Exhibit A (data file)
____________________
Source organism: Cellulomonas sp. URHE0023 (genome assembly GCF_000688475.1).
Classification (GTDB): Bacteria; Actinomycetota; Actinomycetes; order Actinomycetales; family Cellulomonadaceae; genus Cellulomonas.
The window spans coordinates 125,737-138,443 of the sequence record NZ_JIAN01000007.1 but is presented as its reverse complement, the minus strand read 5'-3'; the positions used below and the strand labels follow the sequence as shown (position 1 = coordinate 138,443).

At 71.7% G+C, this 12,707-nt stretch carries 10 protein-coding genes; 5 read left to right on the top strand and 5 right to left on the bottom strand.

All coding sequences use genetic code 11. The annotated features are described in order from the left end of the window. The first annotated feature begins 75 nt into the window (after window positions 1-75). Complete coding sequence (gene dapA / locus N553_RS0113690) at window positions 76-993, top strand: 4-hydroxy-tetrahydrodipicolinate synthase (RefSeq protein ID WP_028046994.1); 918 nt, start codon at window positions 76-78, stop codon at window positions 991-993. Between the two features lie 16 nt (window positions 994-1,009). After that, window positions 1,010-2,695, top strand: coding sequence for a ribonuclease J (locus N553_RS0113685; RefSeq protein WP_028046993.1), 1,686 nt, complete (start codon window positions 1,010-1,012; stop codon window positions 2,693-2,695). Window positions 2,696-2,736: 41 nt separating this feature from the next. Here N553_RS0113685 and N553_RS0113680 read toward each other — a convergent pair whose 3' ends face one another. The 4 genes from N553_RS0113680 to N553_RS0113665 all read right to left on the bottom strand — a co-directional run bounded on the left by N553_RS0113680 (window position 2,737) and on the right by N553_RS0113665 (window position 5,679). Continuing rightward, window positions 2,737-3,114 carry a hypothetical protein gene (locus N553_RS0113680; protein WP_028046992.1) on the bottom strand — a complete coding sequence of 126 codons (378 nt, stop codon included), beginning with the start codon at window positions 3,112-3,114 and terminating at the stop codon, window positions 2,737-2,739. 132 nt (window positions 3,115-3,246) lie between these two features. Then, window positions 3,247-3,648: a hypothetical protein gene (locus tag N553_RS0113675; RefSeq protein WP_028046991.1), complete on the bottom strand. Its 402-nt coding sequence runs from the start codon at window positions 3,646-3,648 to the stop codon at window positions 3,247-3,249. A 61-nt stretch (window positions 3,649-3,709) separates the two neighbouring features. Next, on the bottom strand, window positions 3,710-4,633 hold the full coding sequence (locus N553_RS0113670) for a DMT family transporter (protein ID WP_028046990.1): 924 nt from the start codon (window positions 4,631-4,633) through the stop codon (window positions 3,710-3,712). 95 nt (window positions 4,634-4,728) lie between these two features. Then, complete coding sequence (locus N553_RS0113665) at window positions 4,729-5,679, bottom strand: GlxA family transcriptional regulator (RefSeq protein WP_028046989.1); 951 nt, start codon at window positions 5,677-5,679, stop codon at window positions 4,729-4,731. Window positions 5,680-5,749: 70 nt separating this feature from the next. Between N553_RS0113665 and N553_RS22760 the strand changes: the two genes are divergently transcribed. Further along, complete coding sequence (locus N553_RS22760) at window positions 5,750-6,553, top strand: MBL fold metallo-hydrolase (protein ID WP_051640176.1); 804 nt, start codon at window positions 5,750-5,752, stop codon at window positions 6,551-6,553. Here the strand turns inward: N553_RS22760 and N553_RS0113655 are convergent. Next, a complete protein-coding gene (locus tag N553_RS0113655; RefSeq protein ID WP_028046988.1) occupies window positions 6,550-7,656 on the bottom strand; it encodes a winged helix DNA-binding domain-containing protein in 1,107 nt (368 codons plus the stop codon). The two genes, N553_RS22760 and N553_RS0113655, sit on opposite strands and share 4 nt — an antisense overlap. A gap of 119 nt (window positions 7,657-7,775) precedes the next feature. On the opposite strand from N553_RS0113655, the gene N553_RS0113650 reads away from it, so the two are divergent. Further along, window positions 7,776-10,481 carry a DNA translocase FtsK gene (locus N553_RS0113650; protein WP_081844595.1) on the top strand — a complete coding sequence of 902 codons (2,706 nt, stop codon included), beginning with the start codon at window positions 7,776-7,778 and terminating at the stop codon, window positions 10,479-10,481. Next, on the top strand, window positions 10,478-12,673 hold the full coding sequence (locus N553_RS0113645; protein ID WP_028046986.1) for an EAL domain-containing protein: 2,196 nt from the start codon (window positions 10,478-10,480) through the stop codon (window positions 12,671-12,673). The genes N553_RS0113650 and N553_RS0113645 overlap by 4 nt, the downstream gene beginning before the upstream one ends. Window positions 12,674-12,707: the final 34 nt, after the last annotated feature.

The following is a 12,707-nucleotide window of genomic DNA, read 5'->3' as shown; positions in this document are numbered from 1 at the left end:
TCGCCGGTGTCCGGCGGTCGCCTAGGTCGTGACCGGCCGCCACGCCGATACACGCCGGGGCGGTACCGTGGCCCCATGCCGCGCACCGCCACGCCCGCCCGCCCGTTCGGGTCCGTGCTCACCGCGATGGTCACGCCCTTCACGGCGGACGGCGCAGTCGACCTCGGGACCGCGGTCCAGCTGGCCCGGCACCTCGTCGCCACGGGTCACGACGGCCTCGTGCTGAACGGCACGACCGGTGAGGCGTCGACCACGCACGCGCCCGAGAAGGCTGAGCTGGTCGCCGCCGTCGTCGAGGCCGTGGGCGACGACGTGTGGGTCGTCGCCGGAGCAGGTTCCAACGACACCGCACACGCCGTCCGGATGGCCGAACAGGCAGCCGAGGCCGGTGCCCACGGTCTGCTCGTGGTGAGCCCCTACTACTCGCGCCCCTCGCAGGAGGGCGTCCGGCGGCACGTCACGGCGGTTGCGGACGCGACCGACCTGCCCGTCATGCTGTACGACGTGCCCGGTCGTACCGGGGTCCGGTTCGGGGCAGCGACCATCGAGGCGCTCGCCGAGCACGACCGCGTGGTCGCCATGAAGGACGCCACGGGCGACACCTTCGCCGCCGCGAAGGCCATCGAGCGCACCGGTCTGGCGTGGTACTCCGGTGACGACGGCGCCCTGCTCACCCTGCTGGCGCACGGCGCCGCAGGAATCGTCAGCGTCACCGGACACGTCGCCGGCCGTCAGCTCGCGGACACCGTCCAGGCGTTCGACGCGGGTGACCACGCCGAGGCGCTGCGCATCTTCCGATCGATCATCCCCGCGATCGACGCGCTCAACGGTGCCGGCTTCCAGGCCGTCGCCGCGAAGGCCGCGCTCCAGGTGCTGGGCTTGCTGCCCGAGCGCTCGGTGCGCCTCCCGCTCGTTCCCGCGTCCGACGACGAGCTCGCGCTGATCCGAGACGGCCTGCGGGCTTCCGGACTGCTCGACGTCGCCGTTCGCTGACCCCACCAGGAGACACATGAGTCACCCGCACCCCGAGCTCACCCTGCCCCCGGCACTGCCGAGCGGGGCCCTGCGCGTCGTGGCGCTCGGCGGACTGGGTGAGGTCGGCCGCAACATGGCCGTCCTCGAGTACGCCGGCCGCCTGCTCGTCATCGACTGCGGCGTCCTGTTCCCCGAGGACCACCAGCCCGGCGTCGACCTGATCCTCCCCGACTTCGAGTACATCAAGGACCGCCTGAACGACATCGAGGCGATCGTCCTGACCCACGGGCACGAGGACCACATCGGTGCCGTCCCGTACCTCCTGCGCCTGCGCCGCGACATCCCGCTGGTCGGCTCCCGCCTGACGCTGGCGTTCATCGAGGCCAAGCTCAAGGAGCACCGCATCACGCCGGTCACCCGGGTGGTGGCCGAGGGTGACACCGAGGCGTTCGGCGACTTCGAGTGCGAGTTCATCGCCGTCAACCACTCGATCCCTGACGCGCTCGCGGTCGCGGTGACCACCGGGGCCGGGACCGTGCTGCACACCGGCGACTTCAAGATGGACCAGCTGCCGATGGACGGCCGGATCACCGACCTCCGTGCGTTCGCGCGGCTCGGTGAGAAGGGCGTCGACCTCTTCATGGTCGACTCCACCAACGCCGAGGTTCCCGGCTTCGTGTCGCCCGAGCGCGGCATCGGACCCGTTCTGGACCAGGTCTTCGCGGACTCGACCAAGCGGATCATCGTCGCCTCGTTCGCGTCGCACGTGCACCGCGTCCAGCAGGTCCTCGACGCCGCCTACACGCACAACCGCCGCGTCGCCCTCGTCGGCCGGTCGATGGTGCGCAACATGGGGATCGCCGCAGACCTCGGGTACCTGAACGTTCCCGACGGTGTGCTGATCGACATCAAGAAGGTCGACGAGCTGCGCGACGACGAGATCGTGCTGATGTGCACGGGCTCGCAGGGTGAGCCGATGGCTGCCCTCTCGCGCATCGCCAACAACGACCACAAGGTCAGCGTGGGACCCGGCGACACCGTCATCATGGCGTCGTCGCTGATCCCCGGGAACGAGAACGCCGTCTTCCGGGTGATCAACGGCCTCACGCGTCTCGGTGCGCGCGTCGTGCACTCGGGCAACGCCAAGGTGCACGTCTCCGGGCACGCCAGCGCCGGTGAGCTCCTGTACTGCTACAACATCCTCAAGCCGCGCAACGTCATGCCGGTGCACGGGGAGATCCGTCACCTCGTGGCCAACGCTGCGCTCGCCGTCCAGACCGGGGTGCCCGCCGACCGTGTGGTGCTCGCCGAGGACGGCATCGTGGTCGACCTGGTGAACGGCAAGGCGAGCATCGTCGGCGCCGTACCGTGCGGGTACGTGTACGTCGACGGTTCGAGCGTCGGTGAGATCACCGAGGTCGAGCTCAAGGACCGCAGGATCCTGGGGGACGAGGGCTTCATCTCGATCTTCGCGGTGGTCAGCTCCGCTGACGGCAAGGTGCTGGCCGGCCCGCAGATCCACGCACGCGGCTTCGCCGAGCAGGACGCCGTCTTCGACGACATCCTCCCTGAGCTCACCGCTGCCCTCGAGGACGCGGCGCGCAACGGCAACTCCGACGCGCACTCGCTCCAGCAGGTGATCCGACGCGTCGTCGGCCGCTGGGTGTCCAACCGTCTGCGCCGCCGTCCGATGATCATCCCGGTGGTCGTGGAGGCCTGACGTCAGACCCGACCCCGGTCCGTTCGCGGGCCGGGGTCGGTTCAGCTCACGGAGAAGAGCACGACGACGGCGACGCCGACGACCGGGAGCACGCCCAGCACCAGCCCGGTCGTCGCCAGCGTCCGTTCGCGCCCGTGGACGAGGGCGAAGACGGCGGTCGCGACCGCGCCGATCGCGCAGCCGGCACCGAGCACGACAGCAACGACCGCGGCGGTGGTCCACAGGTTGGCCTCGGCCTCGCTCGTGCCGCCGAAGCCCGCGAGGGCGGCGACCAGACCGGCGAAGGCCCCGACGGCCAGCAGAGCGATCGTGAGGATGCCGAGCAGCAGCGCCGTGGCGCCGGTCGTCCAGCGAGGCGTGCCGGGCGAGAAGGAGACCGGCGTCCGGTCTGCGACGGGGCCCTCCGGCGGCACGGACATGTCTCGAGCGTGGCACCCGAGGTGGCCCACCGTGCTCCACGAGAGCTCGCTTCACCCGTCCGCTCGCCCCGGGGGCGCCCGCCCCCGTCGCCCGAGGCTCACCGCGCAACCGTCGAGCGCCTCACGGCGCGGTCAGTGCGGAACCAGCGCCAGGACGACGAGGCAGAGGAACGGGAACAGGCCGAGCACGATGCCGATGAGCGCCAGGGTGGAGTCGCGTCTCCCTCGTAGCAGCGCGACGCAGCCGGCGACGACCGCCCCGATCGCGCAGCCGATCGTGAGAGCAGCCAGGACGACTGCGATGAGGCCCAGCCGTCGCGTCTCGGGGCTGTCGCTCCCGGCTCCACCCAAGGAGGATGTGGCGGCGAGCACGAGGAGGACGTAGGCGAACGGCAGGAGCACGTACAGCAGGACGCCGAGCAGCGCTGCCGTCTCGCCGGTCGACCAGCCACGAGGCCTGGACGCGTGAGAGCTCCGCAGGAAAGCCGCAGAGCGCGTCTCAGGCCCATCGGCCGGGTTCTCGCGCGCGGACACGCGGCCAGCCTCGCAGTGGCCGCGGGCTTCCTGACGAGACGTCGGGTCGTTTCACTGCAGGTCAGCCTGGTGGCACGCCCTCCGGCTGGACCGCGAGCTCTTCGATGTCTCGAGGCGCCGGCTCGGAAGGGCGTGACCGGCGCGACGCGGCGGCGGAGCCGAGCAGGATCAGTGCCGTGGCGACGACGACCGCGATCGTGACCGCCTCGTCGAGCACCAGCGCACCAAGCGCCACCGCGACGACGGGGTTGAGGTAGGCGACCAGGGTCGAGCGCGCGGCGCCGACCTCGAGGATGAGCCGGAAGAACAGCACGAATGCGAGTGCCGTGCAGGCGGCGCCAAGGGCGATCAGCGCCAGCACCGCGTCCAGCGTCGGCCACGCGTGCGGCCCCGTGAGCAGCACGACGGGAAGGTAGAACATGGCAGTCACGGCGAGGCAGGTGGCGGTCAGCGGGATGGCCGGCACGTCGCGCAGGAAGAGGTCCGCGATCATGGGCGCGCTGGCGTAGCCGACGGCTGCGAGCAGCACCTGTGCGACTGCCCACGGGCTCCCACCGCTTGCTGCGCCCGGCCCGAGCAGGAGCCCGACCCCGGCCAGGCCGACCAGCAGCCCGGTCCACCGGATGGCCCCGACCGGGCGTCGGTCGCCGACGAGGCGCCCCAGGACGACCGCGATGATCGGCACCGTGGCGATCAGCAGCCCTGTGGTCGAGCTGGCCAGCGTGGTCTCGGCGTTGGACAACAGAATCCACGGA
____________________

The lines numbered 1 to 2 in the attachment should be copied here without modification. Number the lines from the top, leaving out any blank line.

Source organism: Cellulomonas sp. URHE0023 (genome assembly GCF_000688475.1).
Classification (GTDB): Bacteria; Actinomycetota; Actinomycetes; order Actinomycetales; family Cellulomonadaceae; genus Cellulomonas.